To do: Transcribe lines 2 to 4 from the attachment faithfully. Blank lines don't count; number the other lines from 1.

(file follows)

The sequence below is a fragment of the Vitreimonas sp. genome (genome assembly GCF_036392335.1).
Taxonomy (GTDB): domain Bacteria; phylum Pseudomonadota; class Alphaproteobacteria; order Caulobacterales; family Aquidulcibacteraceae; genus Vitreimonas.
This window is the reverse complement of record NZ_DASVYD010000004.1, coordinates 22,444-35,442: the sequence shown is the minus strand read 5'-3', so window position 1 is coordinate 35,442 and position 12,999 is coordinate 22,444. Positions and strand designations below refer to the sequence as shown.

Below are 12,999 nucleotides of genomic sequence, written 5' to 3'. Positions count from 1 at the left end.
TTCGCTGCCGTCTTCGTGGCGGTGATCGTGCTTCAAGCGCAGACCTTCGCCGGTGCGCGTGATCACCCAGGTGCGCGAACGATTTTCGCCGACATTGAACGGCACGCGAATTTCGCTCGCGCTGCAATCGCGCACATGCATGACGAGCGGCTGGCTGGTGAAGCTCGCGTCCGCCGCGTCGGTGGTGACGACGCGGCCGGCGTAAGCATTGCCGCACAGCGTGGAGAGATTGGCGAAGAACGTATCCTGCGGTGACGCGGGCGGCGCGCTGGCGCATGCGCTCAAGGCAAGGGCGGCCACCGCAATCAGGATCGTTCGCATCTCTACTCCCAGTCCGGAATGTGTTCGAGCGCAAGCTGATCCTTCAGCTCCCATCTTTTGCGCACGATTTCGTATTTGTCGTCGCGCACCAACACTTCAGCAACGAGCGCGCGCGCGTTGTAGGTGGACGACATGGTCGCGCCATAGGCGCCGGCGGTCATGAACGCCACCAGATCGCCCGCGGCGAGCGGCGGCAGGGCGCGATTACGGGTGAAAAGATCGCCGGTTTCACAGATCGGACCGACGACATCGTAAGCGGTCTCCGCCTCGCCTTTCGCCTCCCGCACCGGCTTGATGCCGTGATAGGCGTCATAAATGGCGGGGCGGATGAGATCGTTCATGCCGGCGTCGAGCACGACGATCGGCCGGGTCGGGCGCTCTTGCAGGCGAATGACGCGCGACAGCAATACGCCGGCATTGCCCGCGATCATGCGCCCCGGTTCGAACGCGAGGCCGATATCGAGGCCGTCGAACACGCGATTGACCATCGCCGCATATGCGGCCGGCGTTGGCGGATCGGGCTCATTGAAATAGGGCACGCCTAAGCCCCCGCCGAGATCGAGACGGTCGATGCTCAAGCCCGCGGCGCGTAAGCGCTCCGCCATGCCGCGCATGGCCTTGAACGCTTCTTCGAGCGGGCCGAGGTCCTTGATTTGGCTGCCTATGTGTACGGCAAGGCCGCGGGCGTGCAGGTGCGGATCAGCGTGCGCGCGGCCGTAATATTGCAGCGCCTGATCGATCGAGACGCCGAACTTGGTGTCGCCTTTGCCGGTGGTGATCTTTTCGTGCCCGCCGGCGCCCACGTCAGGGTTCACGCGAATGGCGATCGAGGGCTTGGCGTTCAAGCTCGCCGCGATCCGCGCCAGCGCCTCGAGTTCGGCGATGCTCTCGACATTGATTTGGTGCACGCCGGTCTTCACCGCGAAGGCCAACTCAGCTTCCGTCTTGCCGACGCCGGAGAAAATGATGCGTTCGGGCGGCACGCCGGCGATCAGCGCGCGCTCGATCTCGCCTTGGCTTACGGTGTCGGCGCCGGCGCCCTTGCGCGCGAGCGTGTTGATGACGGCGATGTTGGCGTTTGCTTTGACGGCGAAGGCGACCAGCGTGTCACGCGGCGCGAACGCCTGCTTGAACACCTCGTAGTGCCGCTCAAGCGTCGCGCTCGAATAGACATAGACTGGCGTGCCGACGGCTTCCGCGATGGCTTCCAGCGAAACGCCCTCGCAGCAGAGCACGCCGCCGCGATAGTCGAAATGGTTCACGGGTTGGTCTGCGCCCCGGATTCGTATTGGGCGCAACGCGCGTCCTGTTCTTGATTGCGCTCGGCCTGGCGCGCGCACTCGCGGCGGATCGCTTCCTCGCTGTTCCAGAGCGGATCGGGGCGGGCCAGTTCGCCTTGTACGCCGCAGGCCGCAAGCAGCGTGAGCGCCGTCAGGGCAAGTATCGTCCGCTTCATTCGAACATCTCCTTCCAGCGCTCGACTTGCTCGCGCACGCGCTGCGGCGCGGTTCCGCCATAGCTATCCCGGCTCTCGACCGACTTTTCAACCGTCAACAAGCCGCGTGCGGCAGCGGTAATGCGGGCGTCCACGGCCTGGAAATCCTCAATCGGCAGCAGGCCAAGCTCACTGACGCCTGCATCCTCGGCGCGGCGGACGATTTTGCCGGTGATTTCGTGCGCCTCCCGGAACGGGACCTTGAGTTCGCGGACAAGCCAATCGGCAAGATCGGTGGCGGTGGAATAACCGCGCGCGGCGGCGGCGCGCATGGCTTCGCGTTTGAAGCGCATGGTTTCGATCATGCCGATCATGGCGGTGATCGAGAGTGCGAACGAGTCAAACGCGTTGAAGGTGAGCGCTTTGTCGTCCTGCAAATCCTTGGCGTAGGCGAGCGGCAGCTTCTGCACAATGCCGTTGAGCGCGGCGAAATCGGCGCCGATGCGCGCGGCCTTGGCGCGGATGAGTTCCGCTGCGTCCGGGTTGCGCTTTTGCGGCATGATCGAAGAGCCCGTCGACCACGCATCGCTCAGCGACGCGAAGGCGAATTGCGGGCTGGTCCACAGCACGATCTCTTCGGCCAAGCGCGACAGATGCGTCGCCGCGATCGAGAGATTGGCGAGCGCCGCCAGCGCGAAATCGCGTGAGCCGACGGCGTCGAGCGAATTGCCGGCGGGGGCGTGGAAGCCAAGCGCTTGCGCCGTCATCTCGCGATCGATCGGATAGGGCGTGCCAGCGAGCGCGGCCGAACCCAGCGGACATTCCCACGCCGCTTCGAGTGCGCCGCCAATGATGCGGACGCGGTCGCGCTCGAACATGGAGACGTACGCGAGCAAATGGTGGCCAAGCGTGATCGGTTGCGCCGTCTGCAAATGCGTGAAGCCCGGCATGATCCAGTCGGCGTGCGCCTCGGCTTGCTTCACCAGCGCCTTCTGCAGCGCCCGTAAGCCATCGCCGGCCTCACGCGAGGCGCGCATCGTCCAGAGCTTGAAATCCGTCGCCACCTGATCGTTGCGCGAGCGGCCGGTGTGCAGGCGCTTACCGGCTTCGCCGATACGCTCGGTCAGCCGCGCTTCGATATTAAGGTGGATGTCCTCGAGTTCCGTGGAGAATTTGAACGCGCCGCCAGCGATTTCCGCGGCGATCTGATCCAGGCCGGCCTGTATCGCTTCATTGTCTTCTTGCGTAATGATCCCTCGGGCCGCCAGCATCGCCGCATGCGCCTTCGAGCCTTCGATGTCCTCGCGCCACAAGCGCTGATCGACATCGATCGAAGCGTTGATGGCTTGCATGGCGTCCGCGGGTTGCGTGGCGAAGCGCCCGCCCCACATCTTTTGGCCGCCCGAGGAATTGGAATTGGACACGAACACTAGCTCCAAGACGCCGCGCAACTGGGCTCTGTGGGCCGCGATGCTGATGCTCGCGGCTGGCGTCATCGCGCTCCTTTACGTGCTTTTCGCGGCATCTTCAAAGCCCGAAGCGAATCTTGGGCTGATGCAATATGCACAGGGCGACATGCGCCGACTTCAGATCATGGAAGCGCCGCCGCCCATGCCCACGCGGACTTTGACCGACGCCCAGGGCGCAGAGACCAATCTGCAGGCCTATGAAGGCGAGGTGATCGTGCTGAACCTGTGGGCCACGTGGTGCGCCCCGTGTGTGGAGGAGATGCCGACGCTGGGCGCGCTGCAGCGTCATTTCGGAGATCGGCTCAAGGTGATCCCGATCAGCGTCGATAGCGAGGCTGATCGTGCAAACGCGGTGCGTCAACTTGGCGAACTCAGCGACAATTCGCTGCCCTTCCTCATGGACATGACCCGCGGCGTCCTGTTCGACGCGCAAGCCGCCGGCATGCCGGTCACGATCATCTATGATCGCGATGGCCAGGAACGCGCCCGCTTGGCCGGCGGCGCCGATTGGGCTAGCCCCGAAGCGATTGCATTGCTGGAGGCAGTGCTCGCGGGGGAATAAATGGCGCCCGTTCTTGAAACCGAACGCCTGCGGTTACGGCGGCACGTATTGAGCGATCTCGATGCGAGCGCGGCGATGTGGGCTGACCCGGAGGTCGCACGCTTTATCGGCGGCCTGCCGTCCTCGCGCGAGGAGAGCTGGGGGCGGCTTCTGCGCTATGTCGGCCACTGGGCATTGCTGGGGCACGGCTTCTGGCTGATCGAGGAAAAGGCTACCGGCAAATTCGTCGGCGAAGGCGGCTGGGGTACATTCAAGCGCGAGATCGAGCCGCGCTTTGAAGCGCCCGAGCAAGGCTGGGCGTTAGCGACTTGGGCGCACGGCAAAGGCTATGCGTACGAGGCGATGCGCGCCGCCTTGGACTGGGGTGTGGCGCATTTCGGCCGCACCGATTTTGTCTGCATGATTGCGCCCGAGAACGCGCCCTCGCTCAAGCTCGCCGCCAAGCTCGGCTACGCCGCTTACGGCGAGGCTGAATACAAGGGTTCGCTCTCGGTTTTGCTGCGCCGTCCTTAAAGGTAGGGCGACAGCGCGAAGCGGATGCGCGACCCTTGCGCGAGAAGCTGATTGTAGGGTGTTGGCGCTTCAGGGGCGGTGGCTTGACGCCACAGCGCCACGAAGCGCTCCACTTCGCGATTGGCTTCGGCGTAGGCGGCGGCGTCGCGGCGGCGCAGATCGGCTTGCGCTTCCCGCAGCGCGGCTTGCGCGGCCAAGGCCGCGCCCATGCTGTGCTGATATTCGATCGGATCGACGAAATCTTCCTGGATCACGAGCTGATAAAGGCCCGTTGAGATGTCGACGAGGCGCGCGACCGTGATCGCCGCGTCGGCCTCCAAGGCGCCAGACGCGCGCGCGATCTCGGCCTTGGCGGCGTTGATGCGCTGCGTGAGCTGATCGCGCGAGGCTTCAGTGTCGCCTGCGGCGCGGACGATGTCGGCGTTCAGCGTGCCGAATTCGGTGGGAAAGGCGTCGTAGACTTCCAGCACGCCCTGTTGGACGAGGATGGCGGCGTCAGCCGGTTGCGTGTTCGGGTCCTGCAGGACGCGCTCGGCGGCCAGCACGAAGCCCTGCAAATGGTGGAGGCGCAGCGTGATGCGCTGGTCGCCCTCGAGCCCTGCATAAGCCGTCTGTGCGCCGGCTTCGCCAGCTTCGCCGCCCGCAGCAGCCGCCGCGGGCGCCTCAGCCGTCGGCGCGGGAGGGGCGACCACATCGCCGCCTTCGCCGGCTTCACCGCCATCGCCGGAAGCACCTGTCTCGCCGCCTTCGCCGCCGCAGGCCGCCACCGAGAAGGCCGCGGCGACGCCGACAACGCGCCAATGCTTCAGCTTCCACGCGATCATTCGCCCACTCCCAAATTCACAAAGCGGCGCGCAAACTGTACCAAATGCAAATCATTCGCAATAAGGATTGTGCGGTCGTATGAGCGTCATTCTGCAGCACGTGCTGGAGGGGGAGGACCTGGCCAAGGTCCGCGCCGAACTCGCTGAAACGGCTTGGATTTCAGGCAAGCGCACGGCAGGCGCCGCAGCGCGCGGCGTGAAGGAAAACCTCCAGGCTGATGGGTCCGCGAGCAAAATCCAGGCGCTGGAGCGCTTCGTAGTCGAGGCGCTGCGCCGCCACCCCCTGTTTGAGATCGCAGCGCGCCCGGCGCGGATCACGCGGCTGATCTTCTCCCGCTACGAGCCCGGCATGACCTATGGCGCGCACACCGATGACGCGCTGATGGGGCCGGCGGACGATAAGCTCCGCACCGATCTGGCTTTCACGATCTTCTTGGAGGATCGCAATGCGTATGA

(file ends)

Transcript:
Taxonomy (GTDB): domain Bacteria; phylum Pseudomonadota; class Alphaproteobacteria; order Caulobacterales; family Aquidulcibacteraceae; genus Vitreimonas.
This window is the reverse complement of record NZ_DASVYD010000004.1, coordinates 22,444-35,442: the sequence shown is the minus strand read 5'-3', so window position 1 is coordinate 35,442 and position 12,999 is coordinate 22,444. Positions and strand designations below refer to the sequence as shown.

Below are 12,999 nucleotides of genomic sequence, written 5' to 3'. Positions count from 1 at the left end.